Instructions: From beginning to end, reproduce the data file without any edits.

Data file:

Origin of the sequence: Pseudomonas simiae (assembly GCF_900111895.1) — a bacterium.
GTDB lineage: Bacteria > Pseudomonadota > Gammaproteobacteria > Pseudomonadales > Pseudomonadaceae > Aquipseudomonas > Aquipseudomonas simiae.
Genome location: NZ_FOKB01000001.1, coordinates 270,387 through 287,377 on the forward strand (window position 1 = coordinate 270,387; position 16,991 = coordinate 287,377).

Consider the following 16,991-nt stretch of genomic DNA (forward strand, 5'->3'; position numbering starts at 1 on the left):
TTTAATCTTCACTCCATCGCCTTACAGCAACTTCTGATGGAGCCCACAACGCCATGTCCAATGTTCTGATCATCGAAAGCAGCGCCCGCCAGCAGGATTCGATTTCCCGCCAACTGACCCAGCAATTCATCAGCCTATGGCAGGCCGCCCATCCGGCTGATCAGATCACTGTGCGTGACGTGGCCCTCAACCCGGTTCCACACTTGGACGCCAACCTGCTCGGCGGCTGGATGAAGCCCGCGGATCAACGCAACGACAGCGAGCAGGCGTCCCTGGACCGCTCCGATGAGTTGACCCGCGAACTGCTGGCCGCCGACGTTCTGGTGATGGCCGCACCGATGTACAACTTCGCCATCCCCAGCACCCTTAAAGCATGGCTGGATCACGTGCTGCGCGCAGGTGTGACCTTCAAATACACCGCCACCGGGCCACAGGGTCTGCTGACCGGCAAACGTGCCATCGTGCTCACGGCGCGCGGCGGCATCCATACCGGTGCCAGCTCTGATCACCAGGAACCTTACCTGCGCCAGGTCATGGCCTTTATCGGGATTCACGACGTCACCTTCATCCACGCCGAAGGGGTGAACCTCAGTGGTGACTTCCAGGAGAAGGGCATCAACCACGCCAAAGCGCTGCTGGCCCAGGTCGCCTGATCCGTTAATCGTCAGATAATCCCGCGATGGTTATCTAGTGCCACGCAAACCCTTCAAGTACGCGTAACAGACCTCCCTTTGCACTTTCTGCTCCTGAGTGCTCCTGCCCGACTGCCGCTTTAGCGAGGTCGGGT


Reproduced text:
Origin of the sequence: Pseudomonas simiae (assembly GCF_900111895.1) — a bacterium.
GTDB lineage: Bacteria > Pseudomonadota > Gammaproteobacteria > Pseudomonadales > Pseudomonadaceae > Aquipseudomonas > Aquipseudomonas simiae.
Genome location: NZ_FOKB01000001.1, coordinates 270,387 through 287,377 on the forward strand (window position 1 = coordinate 270,387; position 16,991 = coordinate 287,377).

Consider the following 16,991-nt stretch of genomic DNA (forward strand, 5'->3'; position numbering starts at 1 on the left):
TTTAATCTTCACTCCATCGCCTTACAGCAACTTCTGATGGAGCCCACAACGCCATGTCCAATGTTCTGATCATCGAAAGCAGCGCCCGCCAGCAGGATTCGATTTCCCGCCAACTGACCCAGCAATTCATCAGCCTATGGCAGGCCGCCCATCCGGCTGATCAGATCACTGTGCGTGACGTGGCCCTCAACCCGGTTCCACACTTGGACGCCAACCTGCTCGGCGGCTGGATGAAGCCCGCGGATCAACGCAACGACAGCGAGCAGGCGTCCCTGGACCGCTCCGATGAGTTGACCCGCGAACTGCTGGCCGCCGACGTTCTGGTGATGGCCGCACCGATGTACAACTTCGCCATCCCCAGCACCCTTAAAGCATGGCTGGATCACGTGCTGCGCGCAGGTGTGACCTTCAAATACACCGCCACCGGGCCACAGGGTCTGCTGACCGGCAAACGTGCCATCGTGCTCACGGCGCGCGGCGGCATCCATACCGGTGCCAGCTCTGATCACCAGGAACCTTACCTGCGCCAGGTCATGGCCTTTATCGGGATTCACGACGTCACCTTCATCCACGCCGAAGGGGTGAACCTCAGTGGTGACTTCCAGGAGAAGGGCATCAACCACGCCAAAGCGCTGCTGGCCCAGGTCGCCTGATCCGTTAATCGTCAGATAATCCCGCGATGGTTATCTAGTGCCACGCAAACCCTTCAAGTACGCGTAACAGACCTCCCTTTGCACTTTCTGCTCCTGAGTGCTCCTGCCCGACTGCCGCTTTAGCGAGGTCGGGT